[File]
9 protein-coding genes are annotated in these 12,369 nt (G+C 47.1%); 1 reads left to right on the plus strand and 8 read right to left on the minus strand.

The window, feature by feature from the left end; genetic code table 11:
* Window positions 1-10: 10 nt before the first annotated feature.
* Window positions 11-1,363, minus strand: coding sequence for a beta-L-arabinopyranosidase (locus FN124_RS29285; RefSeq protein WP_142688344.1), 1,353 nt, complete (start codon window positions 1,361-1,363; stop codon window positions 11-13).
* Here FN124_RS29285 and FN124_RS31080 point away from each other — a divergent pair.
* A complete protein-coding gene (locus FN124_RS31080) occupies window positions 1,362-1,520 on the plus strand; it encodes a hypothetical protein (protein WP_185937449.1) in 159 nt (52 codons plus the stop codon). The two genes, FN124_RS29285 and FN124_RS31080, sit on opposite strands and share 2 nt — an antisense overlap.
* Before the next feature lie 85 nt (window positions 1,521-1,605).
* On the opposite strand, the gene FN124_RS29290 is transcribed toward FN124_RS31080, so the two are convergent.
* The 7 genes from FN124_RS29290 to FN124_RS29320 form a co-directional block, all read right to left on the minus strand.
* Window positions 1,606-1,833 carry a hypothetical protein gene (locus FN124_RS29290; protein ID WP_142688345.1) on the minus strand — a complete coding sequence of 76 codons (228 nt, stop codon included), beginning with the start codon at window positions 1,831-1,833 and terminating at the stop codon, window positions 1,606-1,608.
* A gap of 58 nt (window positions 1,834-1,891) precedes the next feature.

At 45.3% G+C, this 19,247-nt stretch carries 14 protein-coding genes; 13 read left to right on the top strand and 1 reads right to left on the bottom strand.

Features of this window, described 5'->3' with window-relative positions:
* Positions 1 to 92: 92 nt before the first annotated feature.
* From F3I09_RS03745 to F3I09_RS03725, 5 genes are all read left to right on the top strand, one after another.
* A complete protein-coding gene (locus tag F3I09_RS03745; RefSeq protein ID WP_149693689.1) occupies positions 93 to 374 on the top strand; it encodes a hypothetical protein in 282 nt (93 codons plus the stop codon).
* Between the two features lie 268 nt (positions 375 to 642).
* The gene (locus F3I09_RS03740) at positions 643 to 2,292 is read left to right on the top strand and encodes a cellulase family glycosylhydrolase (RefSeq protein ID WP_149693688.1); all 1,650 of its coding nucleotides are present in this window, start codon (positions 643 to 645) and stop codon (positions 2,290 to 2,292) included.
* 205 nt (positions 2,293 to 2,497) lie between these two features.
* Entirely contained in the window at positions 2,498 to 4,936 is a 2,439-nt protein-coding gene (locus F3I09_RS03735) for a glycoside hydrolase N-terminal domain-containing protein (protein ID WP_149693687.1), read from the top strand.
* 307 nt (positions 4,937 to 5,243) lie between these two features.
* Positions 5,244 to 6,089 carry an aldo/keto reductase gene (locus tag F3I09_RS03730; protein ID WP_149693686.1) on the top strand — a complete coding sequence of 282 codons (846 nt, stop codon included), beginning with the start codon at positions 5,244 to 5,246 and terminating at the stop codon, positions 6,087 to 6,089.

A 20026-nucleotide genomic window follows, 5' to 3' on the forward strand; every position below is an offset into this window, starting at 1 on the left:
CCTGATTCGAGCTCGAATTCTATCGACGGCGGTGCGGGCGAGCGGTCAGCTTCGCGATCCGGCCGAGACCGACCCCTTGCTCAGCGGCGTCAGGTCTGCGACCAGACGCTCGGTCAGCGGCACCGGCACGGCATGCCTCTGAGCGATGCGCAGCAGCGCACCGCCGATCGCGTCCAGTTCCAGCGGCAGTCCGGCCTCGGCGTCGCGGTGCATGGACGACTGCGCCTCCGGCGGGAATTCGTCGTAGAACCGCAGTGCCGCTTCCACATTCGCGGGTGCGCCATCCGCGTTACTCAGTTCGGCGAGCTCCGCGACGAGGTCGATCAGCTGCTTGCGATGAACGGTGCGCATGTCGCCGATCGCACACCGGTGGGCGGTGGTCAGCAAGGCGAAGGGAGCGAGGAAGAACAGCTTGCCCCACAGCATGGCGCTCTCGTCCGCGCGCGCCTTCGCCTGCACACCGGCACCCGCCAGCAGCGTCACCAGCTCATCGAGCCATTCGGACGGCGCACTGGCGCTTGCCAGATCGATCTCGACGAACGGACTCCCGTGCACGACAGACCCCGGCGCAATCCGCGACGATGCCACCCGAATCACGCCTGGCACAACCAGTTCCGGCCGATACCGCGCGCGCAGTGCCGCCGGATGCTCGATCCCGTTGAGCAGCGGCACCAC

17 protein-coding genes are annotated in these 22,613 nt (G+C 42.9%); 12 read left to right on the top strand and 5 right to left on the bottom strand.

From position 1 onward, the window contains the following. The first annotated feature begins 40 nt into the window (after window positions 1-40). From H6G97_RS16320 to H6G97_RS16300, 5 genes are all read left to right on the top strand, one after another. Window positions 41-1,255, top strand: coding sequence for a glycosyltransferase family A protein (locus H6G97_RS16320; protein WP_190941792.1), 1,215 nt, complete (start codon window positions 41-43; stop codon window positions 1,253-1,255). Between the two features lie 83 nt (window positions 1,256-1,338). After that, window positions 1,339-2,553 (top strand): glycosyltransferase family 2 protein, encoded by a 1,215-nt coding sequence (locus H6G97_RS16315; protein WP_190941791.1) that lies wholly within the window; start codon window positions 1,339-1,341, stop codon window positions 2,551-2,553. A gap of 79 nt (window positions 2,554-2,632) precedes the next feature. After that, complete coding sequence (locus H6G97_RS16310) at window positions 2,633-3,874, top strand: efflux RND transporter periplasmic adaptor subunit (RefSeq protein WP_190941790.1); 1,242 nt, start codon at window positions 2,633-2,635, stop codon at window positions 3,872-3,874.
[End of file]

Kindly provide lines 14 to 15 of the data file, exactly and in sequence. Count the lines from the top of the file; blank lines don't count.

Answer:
* Positions 1 to 92: 92 nt before the first annotated feature.
* From F3I09_RS03745 to F3I09_RS03725, 5 genes are all read left to right on the top strand, one after another.